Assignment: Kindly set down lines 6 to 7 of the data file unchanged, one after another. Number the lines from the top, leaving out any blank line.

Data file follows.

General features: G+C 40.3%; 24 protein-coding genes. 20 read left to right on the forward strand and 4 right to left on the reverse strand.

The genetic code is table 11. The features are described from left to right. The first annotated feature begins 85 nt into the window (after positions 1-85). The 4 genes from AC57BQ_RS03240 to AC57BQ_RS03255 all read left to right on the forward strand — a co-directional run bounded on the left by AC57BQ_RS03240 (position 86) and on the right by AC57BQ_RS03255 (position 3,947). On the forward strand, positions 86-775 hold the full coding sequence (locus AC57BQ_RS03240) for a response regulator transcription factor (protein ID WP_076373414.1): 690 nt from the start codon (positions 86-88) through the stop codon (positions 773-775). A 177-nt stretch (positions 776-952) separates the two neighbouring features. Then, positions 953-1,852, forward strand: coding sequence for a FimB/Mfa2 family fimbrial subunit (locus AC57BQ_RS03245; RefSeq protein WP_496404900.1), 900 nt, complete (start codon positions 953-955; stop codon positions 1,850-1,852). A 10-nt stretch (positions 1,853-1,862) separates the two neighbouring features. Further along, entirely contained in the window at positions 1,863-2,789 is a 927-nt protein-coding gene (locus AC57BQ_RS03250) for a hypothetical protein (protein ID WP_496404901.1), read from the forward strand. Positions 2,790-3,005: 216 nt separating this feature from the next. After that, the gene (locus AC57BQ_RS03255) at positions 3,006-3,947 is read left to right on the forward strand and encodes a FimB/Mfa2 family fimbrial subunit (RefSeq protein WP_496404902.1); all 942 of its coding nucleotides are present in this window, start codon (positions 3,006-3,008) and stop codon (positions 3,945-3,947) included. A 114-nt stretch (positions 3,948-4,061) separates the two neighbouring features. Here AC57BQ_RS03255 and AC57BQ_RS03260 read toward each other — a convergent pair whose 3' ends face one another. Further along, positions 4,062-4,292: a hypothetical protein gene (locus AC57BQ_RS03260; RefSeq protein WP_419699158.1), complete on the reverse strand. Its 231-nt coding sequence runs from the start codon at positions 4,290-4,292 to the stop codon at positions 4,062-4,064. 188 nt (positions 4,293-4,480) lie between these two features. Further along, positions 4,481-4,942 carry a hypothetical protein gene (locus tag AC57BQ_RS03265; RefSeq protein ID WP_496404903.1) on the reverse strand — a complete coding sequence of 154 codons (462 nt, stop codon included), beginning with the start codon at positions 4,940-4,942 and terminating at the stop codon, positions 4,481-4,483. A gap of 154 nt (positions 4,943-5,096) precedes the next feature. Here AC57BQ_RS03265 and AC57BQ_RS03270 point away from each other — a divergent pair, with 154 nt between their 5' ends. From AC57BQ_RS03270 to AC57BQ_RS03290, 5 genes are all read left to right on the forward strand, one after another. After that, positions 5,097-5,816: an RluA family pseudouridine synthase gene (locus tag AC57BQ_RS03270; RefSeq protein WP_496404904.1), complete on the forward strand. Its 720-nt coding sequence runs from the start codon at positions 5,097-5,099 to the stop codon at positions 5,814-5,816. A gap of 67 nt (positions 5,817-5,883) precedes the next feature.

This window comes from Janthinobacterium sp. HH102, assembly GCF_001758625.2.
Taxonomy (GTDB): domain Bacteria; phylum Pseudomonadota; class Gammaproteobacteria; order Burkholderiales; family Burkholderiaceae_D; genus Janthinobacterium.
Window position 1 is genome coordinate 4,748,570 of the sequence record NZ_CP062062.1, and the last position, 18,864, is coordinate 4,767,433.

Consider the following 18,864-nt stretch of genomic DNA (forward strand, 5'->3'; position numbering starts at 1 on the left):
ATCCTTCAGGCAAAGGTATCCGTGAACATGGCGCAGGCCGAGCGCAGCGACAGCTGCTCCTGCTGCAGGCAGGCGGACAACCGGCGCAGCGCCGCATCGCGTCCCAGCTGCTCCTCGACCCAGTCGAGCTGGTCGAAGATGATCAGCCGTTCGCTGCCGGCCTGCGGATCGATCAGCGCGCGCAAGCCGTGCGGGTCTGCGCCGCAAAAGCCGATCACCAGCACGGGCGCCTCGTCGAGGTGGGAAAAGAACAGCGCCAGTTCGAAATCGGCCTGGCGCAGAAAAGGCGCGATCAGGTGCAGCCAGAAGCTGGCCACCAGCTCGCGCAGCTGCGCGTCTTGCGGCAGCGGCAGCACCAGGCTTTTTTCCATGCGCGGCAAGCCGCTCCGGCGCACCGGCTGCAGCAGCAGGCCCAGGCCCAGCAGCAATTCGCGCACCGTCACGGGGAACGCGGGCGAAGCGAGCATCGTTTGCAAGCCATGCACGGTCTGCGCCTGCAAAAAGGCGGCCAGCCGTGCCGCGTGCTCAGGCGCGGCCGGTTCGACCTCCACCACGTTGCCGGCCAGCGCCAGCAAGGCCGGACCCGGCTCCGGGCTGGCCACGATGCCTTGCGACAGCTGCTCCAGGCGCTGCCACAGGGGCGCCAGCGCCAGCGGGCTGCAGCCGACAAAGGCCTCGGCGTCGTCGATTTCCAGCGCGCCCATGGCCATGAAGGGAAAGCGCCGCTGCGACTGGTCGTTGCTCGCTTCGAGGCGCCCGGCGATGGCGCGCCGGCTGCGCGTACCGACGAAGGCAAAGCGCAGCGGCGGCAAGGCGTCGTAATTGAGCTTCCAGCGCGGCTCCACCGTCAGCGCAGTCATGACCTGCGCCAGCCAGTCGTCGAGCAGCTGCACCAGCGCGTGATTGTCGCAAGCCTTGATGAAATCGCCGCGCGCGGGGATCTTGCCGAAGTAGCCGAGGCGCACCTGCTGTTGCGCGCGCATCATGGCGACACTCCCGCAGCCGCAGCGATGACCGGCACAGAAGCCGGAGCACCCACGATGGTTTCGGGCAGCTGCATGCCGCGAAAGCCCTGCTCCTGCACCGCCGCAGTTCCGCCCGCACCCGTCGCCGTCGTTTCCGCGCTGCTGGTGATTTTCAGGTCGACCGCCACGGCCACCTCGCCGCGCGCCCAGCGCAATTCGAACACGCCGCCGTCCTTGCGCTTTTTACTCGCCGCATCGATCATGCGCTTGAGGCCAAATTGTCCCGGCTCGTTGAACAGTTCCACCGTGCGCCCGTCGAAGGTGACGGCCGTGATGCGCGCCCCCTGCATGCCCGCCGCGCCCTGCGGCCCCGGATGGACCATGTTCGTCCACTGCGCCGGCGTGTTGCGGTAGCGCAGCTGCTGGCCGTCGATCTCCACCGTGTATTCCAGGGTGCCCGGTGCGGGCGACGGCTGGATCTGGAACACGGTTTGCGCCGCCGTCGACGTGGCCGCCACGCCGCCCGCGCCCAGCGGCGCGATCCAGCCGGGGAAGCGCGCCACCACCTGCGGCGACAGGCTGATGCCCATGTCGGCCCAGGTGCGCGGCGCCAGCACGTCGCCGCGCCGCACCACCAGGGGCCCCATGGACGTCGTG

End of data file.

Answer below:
Consider the following 18,864-nt stretch of genomic DNA (forward strand, 5'->3'; position numbering starts at 1 on the left):
ATCCTTCAGGCAAAGGTATCCGTGAACATGGCGCAGGCCGAGCGCAGCGACAGCTGCTCCTGCTGCAGGCAGGCGGACAACCGGCGCAGCGCCGCATCGCGTCCCAGCTGCTCCTCGACCCAGTCGAGCTGGTCGAAGATGATCAGCCGTTCGCTGCCGGCCTGCGGATCGATCAGCGCGCGCAAGCCGTGCGGGTCTGCGCCGCAAAAGCCGATCACCAGCACGGGCGCCTCGTCGAGGTGGGAAAAGAACAGCGCCAGTTCGAAATCGGCCTGGCGCAGAAAAGGCGCGATCAGGTGCAGCCAGAAGCTGGCCACCAGCTCGCGCAGCTGCGCGTCTTGCGGCAGCGGCAGCACCAGGCTTTTTTCCATGCGCGGCAAGCCGCTCCGGCGCACCGGCTGCAGCAGCAGGCCCAGGCCCAGCAGCAATTCGCGCACCGTCACGGGGAACGCGGGCGAAGCGAGCATCGTTTGCAAGCCATGCACGGTCTGCGCCTGCAAAAAGGCGGCCAGCCGTGCCGCGTGCTCAGGCGCGGCCGGTTCGACCTCCACCACGTTGCCGGCCAGCGCCAGCAAGGCCGGACCCGGCTCCGGGCTGGCCACGATGCCTTGCGACAGCTGCTCCAGGCGCTGCCACAGGGGCGCCAGCGCCAGCGGGCTGCAGCCGACAAAGGCCTCGGCGTCGTCGATTTCCAGCGCGCCCATGGCCATGAAGGGAAAGCGCCGCTGCGACTGGTCGTTGCTCGCTTCGAGGCGCCCGGCGATGGCGCGCCGGCTGCGCGTACCGACGAAGGCAAAGCGCAGCGGCGGCAAGGCGTCGTAATTGAGCTTCCAGCGCGGCTCCACCGTCAGCGCAGTCATGACCTGCGCCAGCCAGTCGTCGAGCAGCTGCACCAGCGCGTGATTGTCGCAAGCCTTGATGAAATCGCCGCGCGCGGGGATCTTGCCGAAGTAGCCGAGGCGCACCTGCTGTTGCGCGCGCATCATGGCGACACTCCCGCAGCCGCAGCGATGACCGGCACAGAAGCCGGAGCACCCACGATGGTTTCGGGCAGCTGCATGCCGCGAAAGCCCTGCTCCTGCACCGCCGCAGTTCCGCCCGCACCCGTCGCCGTCGTTTCCGCGCTGCTGGTGATTTTCAGGTCGACCGCCACGGCCACCTCGCCGCGCGCCCAGCGCAATTCGAACACGCCGCCGTCCTTGCGCTTTTTACTCGCCGCATCGATCATGCGCTTGAGGCCAAATTGTCCCGGCTCGTTGAACAGTTCCACCGTGCGCCCGTCGAAGGTGACGGCCGTGATGCGCGCCCCCTGCATGCCCGCCGCGCCCTGCGGCCCCGGATGGACCATGTTCGTCCACTGCGCCGGCGTGTTGCGGTAGCGCAGCTGCTGGCCGTCGATCTCCACCGTGTATTCCAGGGTGCCCGGTGCGGGCGACGGCTGGATCTGGAACACGGTTTGCGCCGCCGTCGACGTGGCCGCCACGCCGCCCGCGCCCAGCGGCGCGATCCAGCCGGGGAAGCGCGCCACCACCTGCGGCGACAGGCTGATGCCCATGTCGGCCCAGGTGCGCGGCGCCAGCACGTCGCCGCGCCGCACCACCAGGGGCCCCATGGACGTCGTG